The power of trust can help you step over many crossroads and create many moments of truth. The dynamics of trust are delicate – it can be earned, it can be lost and it can be regained. This was clearly illuminated in the discussion on “The Power of Trust” by Sandra Sucher, Professor of Management Practice, Harvard Business School joined by Shalene Gupta. Incidentally they had jointly published a book of the same name. It was based on two decades of research which illustrated a vivid storytelling pattern, as they examined the economic impact of trust and the underlining science that led to a comprehensible conclusion – establishing that trust is built from the inside-out.
Evidently, trust can be regained, even when lost, as revealed through their stories of companies across the globe, who steer themselves out of scandal and corruption, by getting down to doing things right.
How trust works
It’s when behavior matches expectations that trust comes in. Most importantly, trust is also related to reputation and ethics, and is crucial to business. So, logically, being trustworthy generates a wide range of benefits for an organisation.
Backed by intense studies on how organizations build trust and the vital role leaders play in the process, the internationally-recognized trust researcher and professor Sandra first marked out three principles of trust. This will help us understand how trust works, she said. The three pillars are – trust is vulnerable to actions of others, trust is limited and trust is built from inside-out. Referring to the current COVID situation, she pointed out that the vulnerability here is that we know we cannot create an effective vaccine soon, but we still trust the good intentions of the organisations who are trying very hard. And, it’s inside-out because we trust the organisation in the work they do – from the inception to the final distribution.
Trust has a real impact on performance, added Shalene, as she joined in. Specifying the benefits of trust, she spelt out the advantages, as it leads to very positive, profitable results. There is a strategic advantage as seen in thirty NCAA basketball teams, whose firm trust in the coach directly corelated to victory. Then the revenue advantage comes in, as demonstrated in the case of Holiday Inn where 6,500 employees rated trust in managers from a scale of 1-5, which revealed a 1/8 increase in the ratings corelated to 2.5% – $250,000 increase in revenue. A clear economic advantage too is highlighted in a World Bank study of 29 market economies clearly unveiled a 10% rise in trust that corelated with a 0.8% increase in GDP.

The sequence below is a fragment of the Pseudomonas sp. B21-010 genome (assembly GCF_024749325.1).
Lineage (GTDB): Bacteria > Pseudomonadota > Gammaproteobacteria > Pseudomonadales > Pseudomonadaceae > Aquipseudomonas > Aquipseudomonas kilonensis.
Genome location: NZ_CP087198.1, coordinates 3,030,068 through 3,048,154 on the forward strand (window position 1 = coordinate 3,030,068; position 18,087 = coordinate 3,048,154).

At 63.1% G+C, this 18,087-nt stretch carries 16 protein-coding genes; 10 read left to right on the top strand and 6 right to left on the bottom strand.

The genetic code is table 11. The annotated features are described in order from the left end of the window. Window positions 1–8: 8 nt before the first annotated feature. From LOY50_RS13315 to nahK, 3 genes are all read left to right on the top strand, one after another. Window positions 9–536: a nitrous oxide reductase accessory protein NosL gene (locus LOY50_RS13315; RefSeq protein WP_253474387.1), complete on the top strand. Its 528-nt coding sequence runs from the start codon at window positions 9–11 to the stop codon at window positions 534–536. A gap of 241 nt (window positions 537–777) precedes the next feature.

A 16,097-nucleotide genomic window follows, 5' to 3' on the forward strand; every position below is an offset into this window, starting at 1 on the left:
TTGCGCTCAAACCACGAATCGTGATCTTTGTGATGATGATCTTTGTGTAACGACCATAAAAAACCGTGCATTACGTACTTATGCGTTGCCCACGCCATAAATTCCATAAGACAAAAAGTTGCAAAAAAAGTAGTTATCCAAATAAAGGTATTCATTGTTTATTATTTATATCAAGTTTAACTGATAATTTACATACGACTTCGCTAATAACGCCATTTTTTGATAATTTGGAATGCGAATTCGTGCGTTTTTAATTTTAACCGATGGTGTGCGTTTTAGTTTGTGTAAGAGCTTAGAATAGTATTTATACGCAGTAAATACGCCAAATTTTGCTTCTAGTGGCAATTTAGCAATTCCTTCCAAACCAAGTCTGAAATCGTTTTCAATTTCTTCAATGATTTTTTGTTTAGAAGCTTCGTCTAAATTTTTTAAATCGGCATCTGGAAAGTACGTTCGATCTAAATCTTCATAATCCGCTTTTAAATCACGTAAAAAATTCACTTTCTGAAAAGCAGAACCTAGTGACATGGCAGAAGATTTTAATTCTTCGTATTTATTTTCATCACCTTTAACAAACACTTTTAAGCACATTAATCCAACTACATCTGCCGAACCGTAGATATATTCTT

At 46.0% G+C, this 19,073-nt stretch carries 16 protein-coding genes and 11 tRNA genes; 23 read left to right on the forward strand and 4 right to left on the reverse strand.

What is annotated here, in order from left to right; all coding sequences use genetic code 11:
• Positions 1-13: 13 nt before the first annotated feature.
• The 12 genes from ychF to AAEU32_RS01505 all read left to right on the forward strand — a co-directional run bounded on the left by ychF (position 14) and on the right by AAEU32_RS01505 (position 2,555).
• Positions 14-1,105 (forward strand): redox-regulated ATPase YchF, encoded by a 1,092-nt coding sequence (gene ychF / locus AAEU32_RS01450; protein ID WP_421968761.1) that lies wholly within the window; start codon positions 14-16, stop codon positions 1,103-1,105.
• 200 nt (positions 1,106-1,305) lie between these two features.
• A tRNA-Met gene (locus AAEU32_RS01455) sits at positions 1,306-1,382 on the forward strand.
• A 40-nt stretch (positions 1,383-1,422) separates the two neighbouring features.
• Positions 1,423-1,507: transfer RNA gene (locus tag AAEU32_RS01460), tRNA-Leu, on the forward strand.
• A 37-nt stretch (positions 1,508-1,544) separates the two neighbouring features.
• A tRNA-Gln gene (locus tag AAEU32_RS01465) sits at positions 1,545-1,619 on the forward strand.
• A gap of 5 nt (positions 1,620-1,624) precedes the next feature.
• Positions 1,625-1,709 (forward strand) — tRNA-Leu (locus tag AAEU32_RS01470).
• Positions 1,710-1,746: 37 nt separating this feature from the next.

How do people trust anyway, is trust vulnerable, questioned Sandra. There are different elements of trust like competence which is a company’s basic ability to deliver a product/service; there are motives involved – whose interests does a company serve; and there is the means and impact, as in what is the result of the company’s actions. A company can be competent, but it cannot be trusted. Here she shared the example of Uber in US that “everyone loves to hate”. Even though the company was highly innovative and technically advanced, and met customer needs quickly, a scandal that cropped up in 2013, had a massive negative impact. This led to a down share and the market share slumped to 68% (when initially it had 90%) and its competitor Lyft has 22%. On the one hand, we hate Uber but we still use it, disclosed Shalene.
Building trust is a very intensive serious business, which HDFC Home Loans did with a lot effort. In 1977 when they launched Home Loans, it was very new and they immediately created waves and by 1980 HDFC had 100% private lender market share. HDFC has an unprecedented amount of trust because it helped the entire business and is also the trusted advisor to the government, said Shalene which goes to show that trust has an incredible amount of benefits.
When customers or prospects trust a brand or organisation, they are, essentially, putting their faith in them, in the belief that they will behave authentically and consistently. Sandra shared that normally, “Trust is a crystal vase. If you break it, there’s no way of putting it together”.
It looks like recovering trust is impossible, but is it really possible? Yes, it is achievable. What can be done? Firstly, acknowledge the harm done and apologise. Secondly, hold people responsible and lastly, fix the problem. Here, she shared the ‘Recruit scandal’ that happened in Japan. The company was involved in an insider trading and corruption scandal that forced the PM and his cabinet of prominent Japanese politicians to resign in 1988. But they worked on it and Recruit’s unique corporate culture helped it survive the scandal. Today, it is a $20 billion company and has 50,000 employees worldwide. So, finally the big story is that lost trust can be recovered, underlined Sandra.
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